metro-vancouver-trade-news

curated from burnabynow

A business turf war between local chambers of commerce and the Vancouver Board of Trade (VBOT) could come to a head this Friday.

The Vancouver chamber will be voting on a name change to the Greater Vancouver Board of Trade, but the move is causing a stir among other chambers around the region, including in Burnaby.

Officials with the Burnaby Board of Trade (BBOT) are questioning the name change, and this week met with members of VBOT to discuss the issue.

BBOT president and CEO Paul Holden suggested the name change implies VBOT speaks on behalf of the region, which they don’t.

“They have stated they feel that they are a regional voice, which in truth all chambers are, and not the regional voice, and in that case we would question the rationale behind changing the name,” he said.

Holden, who didn’t want to divulge the details of the meeting between the two organizations, was also critical of VBOT’s process for the name change, arguing it hasn’t allowed for a full discussion. He pointed out BBOT was notified of the change right before Christmas and only met with VBOT members this week.

“I don’t think the process has allowed for the kind of discussion that maybe would have been ideal,” he said.

Asked whether he thinks VBOT’s name change is an effort to poach new members from Burnaby, Holden said he’s been assured it’s not the case.

In late December, VBOT’s board of directors had unanimously voted to recommend its members vote to rename the organization.

“In changing our name, the board believes we will better reflect our regional advocacy efforts and the 5,000 members that we represent — nearly 50 per cent of whom make their living or own businesses that operate outside the City of Vancouver,” read a statement from VBOT’s chair Tim Manning.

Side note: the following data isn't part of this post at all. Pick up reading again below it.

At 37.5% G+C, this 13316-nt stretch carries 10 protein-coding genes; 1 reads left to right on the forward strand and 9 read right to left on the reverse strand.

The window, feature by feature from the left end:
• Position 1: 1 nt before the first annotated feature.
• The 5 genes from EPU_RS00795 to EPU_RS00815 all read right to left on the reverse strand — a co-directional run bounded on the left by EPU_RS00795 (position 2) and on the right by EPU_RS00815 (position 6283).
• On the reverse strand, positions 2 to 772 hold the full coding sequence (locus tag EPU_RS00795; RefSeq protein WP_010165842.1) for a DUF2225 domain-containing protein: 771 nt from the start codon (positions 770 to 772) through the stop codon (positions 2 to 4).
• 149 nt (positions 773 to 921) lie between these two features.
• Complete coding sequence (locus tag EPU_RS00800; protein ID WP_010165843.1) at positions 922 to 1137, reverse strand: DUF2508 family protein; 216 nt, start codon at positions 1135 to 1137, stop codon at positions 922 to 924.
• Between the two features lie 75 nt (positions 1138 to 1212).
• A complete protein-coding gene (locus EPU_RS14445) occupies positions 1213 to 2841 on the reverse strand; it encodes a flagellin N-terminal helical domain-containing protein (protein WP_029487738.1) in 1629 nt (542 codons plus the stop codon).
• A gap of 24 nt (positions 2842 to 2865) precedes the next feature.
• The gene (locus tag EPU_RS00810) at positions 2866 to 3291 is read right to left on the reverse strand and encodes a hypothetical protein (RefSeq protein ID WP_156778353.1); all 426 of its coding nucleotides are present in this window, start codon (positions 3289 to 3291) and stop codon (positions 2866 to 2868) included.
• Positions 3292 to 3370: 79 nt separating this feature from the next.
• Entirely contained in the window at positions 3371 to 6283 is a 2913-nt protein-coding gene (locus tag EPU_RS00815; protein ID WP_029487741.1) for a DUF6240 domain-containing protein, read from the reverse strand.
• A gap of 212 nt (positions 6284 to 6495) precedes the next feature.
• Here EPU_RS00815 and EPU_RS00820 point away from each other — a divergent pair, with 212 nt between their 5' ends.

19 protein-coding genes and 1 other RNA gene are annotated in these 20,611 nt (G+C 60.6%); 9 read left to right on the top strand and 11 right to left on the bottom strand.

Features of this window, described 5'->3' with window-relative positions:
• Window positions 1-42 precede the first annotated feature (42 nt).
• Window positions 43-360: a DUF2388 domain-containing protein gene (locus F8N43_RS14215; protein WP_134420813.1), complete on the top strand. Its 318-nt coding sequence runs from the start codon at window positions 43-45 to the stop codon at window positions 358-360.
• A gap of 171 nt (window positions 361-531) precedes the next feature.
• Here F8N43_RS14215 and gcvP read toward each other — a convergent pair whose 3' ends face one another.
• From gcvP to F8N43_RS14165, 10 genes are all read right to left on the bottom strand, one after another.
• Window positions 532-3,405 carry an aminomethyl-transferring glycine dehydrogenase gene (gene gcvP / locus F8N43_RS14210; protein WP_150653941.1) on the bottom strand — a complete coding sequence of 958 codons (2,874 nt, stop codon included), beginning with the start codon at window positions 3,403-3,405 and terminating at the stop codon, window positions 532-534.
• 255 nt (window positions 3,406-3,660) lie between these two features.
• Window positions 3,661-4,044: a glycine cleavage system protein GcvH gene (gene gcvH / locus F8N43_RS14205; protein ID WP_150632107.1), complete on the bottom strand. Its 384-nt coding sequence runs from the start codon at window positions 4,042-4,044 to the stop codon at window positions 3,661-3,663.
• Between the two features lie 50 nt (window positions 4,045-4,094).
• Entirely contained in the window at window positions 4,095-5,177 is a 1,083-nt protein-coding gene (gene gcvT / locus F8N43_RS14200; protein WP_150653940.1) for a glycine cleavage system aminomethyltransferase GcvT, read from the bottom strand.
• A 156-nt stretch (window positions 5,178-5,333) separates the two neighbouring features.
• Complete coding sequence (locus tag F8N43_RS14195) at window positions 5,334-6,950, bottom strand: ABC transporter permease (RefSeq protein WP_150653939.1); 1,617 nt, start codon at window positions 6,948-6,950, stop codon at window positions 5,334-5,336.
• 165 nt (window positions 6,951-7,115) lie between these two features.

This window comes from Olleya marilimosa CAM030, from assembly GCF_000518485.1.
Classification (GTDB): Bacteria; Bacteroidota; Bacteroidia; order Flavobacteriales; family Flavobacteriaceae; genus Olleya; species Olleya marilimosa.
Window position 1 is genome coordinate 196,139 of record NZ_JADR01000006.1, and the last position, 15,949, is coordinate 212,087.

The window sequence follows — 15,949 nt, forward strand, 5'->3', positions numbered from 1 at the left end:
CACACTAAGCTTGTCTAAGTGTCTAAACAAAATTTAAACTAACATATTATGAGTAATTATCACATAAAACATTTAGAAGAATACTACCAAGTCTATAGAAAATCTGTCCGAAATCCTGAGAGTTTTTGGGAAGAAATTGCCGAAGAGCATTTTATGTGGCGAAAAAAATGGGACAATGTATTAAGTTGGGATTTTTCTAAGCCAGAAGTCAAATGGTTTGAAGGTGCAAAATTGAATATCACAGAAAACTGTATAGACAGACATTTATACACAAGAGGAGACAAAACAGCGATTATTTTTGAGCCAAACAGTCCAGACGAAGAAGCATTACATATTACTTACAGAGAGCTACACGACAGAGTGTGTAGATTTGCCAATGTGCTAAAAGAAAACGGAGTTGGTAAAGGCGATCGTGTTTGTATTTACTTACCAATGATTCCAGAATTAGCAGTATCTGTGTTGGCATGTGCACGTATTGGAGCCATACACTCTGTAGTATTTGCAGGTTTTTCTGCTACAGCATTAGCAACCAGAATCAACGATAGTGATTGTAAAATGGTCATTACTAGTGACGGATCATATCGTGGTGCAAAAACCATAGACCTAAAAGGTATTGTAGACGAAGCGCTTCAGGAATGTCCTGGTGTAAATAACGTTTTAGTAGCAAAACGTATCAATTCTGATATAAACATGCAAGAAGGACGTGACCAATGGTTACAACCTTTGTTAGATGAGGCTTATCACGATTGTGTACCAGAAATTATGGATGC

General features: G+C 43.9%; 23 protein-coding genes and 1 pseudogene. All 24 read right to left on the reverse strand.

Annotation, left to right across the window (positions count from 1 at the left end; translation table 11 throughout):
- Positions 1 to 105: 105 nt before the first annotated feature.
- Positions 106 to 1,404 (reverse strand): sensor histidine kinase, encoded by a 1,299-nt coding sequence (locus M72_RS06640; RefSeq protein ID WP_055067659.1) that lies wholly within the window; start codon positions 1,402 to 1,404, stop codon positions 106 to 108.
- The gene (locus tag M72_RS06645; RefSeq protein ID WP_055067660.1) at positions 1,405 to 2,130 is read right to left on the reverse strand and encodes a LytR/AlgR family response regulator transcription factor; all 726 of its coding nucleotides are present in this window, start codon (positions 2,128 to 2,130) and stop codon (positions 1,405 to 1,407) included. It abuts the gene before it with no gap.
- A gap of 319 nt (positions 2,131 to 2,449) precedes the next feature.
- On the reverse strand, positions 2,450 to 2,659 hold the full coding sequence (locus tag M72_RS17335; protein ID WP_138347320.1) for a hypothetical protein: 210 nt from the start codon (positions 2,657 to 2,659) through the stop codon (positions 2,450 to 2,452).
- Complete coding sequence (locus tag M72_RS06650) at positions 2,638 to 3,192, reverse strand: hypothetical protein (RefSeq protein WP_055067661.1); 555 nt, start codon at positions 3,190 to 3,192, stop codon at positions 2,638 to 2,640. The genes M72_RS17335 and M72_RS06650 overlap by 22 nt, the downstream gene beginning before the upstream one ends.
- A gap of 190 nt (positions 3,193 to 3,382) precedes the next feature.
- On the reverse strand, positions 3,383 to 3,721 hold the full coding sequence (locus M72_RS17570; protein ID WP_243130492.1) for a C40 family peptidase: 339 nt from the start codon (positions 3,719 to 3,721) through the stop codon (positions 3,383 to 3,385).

“The reality is, our organization has been focused on issues that are region-wide for more than a century, because we understand that regional vision, leadership, and collaboration is critical to the success of not just our local economy, but the B.C. and Canadian economies as well.”

The NOW attempted to speak to a representative from VBOT, but was told president and CEO Iain Black was in a meeting and unavailable.

The vote to change the name will be held at a meeting Friday.

Holden said the local board of trade believes business does need a well-coordinated and strong regional voice, but suggested it would be best served by the creation of a formal standalone regional organization made up of local chambers, or under BC Chamber of Commerce.

He’s hoping the naming issue will help spur the conversation in that direction.

Holden also noted BBOT hasn’t discussed what it will do in response if the vote to change the name passes.

“From our point of view, we will continue to strongly and actively advocate for the interests of our members and the entire business community in Burnaby,” he said.

New Westminster Chamber of Commerce CEO Cori Lynn Germiquet said she’s not sure what VBOT’s intentions are with the name change, but suggested that each city and chamber has different issues.

“If what they’re proposing to do is have a regional voice that represents all business in Metro Vancouver, I’m not sure that would be in the best interest of New Westminster, because we have a unique voice here,” she told the NOW, also adding the concern is the VBOT change will confuse the market. “Why would we think that one voice is going to represent all the different unique voices in Metro Vancouver?”

Germiquet, who noted a group of chambers from around the region met last week to discuss the issue, also argued the local chamber represents mostly small businesses and their needs are different than the bigger corporations involved with the Vancouver board.